Other Treatments

Schema Therapy

Schema therapy is one of the most recent psychotherapy approaches which was developed in the 80s by Jeffrey E. Young for use in treatment of personality disorders and chronic axis 1 disorders (anxiety disorders, major depressive disorder, dysthymia, posttraumatic stress disorder, and pain disorder). such as when patients fail to respond or relapse after having been through other therapies (for example, traditional cognitive behavioral therapy).

Schema therapy is an integrative psychotherapy combining theory and techniques from previously existing therapies, it combines aspects of cognitive behavioral therapy, psychodynamic, psychoanalytic attachment and gestalt models, and considers itself to be a truly integrative model, and one that continues to evolve as its use internationally is growing.

The goal of schema therapy is to help patients meet their basic emotional needs by helping the patient learn how to:

  • heal schemas by diminishing the intensity of emotional memories comprising the schema and the intensity of bodily sensations, and by correcting the cognitive patterns connected to the schema;
  • replace maladaptive coping styles and responses with adaptive patterns of behavior;

There is a growing literature of outcome studies on schema therapy, where schema therapy has shown impressive results.

Transcranial Direct Current Stimulation (tDCS):

Transcranial Direct-Current Stimulation (tDCS), is a form of brain stimulation. tTDC is non-invasive, painless, safe and portable neuromodulation technique that produces immediate and lasting changes in brain function by delivering to targeted areas of the brain via electrodes on the scalp a low direct electric current. A fixed current between 1 and 2 mA is typically applied with a positive (anodal) or negative (cathodal) current via electrodes to a specific area. When the stimulator is turned on, current flows from the device to the electrode, and subsequently through the brain. Electrical stimulation performed in this way can be used to either “excite” (anode) or “inhibit” (cathode) neuronal activity at the target area.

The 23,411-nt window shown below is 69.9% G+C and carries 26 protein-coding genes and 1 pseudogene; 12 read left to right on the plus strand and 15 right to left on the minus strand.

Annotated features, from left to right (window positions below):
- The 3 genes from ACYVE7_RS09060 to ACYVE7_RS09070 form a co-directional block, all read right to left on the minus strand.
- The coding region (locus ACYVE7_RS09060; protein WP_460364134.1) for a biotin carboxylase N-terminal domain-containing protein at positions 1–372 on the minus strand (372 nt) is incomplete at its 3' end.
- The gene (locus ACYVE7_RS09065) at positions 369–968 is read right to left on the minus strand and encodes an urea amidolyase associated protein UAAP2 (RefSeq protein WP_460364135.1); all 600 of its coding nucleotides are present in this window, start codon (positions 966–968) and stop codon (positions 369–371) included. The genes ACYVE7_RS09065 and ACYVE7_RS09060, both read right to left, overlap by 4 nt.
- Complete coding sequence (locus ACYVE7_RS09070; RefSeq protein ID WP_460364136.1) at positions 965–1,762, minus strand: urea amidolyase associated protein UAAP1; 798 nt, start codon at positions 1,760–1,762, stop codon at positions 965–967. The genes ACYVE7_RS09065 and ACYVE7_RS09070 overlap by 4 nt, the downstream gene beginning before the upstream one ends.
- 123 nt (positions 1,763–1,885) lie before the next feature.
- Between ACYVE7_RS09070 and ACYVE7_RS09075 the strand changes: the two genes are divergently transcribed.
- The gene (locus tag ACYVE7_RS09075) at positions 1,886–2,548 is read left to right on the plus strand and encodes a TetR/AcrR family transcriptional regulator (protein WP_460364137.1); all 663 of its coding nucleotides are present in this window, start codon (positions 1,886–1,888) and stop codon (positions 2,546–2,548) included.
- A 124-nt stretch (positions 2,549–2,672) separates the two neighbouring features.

During tDCS, most people will feel a mild tingling, prickling, itching, or warmth. These sensations are not painful and go away when stimulation stops. tDCS changes neuronal firing and by strengthening synaptic transmission between neurons by augmenting synaptic plasticity.

The side-effects of tDCS include temporary skin redness on the stimulation site, itching, and tingling. Other side-effects of tDCS include headache, nausea, and dizziness tDCS has much less side effects than medications.

Many applications of tDCS are currently being explored, suggesting possible treatments for: mild depression, schizophrenia, aphasia, addiction, epilepsy, chronic pain, attention and motor rehabilitation. tDCS is approved for medical treatment in much of the world including the European Union (it is not yet FDA approved). Several clinical trials have reported tDCS can treat mild depression and successfully reduces anxiety.


Interpersonal Therapy

There are four domains of interpersonal problematics that are strongly correlated to  depression: 

  • bereavement,
  • role transition,
  • disputes,
  • social isolation.

Interpersonal psychotherapy is a structured approach to remedy one's problematics. It is:

  • brief Psychotherapy,
  • usually for a period of 3 to 4 months,
  • consists of 12 to 16 sessions.

For more information, contact our team today.